DVCon US 2022
February 28 - March 3, 2022 | Virtual
Join OneSpin: A Siemens Business in the following session:
Tuesday, March 1 | 15:00 - 17:00
Wednesday, March 2 | 10:00 - 12:00
How to Avoid the Pitfalls of Mixing Formal and Simulation Coverage (Oral/Lecture)
Driven by the need to objectively measure the progress of their verification efforts, and the relative contributions of different verification techniques, customers have adopted “coverage” as a metric. However, what exactly is being measured is different depending on underlying verification technology in use. Consequently, simple merging coverage measurements from different sources — in particular, blindly combining functional coverage from constrainedrandom simulations and coverage from formal analysis — can fool the end-user into believing that they have made more progress, and/or they have observed behaviors of importance, when neither is the case. In this paper we will first review what these forms of “coverage” are telling the user, and how to merge them together in a manner that accurately reports status and expected behaviors.
Thursday, March 3 | 9:00 - 11:00
The Best Verification Strategy You’ve Never Heard Of (Tutorial)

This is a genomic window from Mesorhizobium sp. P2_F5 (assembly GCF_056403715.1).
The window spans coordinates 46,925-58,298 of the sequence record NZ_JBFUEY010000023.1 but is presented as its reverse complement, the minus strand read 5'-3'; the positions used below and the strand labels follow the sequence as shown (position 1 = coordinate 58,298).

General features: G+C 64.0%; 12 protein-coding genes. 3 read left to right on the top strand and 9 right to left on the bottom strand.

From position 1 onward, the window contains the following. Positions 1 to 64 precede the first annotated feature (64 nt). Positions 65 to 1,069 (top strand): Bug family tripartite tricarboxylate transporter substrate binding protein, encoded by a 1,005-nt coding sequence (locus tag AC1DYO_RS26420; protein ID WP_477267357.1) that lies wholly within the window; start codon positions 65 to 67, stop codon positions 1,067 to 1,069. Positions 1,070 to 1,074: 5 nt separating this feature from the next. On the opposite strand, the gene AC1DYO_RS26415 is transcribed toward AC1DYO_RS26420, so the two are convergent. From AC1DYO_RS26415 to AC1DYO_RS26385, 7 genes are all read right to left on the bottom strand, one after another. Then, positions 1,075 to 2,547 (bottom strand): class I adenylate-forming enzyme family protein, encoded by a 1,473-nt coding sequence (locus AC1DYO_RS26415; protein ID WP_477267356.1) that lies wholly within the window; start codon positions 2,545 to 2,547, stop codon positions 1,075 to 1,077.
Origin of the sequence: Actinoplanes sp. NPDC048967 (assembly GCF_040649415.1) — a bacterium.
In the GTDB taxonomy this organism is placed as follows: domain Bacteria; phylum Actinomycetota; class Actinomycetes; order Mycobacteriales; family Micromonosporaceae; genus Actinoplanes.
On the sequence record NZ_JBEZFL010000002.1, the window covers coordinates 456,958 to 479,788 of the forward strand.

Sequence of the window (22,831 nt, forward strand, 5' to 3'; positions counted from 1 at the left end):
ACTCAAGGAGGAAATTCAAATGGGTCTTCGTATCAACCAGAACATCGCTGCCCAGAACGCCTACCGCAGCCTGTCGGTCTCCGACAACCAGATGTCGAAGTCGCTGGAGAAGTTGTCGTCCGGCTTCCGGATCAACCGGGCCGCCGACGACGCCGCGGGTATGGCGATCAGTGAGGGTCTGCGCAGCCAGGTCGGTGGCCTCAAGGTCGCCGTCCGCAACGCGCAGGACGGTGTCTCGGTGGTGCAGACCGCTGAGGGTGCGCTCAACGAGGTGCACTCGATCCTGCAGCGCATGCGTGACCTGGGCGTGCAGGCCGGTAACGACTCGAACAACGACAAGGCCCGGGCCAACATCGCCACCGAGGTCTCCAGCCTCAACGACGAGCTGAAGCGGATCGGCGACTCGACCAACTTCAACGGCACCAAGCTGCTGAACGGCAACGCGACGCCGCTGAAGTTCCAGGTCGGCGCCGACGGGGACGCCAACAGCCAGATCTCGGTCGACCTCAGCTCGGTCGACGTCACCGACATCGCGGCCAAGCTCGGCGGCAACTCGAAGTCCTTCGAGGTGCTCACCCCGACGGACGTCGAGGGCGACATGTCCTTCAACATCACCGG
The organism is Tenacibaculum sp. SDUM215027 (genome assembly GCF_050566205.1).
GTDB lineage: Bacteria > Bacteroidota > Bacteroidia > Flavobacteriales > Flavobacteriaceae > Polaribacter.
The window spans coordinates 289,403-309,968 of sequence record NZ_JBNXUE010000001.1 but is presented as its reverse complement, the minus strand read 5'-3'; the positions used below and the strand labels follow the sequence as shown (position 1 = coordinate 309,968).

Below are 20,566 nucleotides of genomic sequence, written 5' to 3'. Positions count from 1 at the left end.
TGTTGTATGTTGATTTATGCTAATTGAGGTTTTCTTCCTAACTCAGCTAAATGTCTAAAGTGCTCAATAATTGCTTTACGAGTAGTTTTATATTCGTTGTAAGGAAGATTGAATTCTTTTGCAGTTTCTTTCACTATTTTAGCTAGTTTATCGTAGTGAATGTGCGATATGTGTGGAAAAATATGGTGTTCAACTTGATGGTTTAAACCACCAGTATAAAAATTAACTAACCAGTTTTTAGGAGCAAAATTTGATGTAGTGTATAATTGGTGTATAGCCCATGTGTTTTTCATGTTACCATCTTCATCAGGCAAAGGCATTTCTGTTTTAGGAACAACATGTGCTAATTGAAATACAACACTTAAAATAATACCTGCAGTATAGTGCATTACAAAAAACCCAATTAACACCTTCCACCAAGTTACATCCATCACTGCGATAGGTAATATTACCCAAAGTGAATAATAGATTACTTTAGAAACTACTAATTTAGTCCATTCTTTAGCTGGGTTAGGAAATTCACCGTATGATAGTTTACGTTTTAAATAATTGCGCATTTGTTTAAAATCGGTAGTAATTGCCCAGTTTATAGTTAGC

The latest data from the bi-annual Wilson Research Group Functional Verification survey show that, despite more than a decade of effort in establishing new verification methodologies and techniques, the problem of how to produce functionally-correct ASIC or FPGA based electronic components is still a challenge. The median project schedule for both ASIC and FPGA projects is 10-12 months, which isn’t really that much time. Digging a little deeper, however, we see that over two thirds of the projects surveyed, both ASIC and FPGA, are completed behind schedule. A cynical observer might conclude that this also shows that one third of the respondents are lying, but even if that is not the case, clearly there is a problem. Looking at it another way, when we consider that only one third of ASIC projects achieve first-pass success while 83% of FPGAs have non-trivial bugs escape into production, it’s not really surprising that so many projects are behind schedule. The question then becomes, is the way to hit schedules to just build in respins to account for bugs getting through, and is it okay to live with the resulting longer schedules? Or is there a way to shrink instead of pad the schedule? And if we haven’t been able to do that in over a decade of focusing almost exclusively on improving verification, what is there to do? Of course, verification methodology hasn’t remained static over the years, but then, neither have designs. The problem is that, as design complexity grows according to Moore’s Law, verification complexity grows at a substantially greater rate. The Wilson Research Study shows that, since 2007, the mean peak number of design engineers working on a project has increased by 32% while the mean peak number of verification engineers has increased 143%. Clearly this is unsustainable. So, what is to be done? And when the huge amount of software functionality, that must also be verified, is taken into account, is there any hope at all? This tutorial will approach the question of design quality from a unique perspective. Instead of trying to verify the bugs out, what if we could avoid putting them in in the first place? The first question to answer is: Who is ultimately responsible for functional quality? To answer this question, we will explore the design and verification landscape, including the sometimes competing but hopefully complementary roles of design and verification teams throughout the process. Since there is so much software content in designs today, we must have a way of verifying a system pre-silicon to make sure it will work. But the software integration phase is not the place to be trying to debug hardware failures. Rather, we need a way to ensure bug-free hardware well before the integration phase. We will explore two approaches to minimizing hardware bugs. The first will be to apply various static and formal analysis techniques to the design to eliminate bugs before simulation even starts. We will walk through several approaches to bug avoidance, such as linting, automatic formal applications, and other static analysis techniques and see how this pro-active strategy is a clear win compared to bug detection and correction as you may be used to. Secondly, it is well known that, regardless of the programming language used, the number of bugs is directly proportional to the number of lines of code being written. Therefore, by designing and verifying at a higher level of abstraction using fewer lines of code, we can minimize the number of bugs introduced. We will step through how a design and verification flow using C++ and high-level synthesis can deliver reduced verification time and quantify the improved design quality. Additionally, once the abstract HLS design is verified, an automated RTL generation process and verification re-use methodology delivers RTL that is correct-by-construction, thus avoiding any additional bugs as we move towards integration. Once the various blocks of the system are ready for integration, we need a platform that will allow us the capacity to execute what could be a huge design, and as importantly, the speed to run near-production software while providing the visibility to ensure that our goals are being met. We will see how a unified hardware-assisted verification system, that can take you all the way from hybrid virtual platforms to emulation and FPGA-based prototyping, can achieve your quality goals in one seamless environment.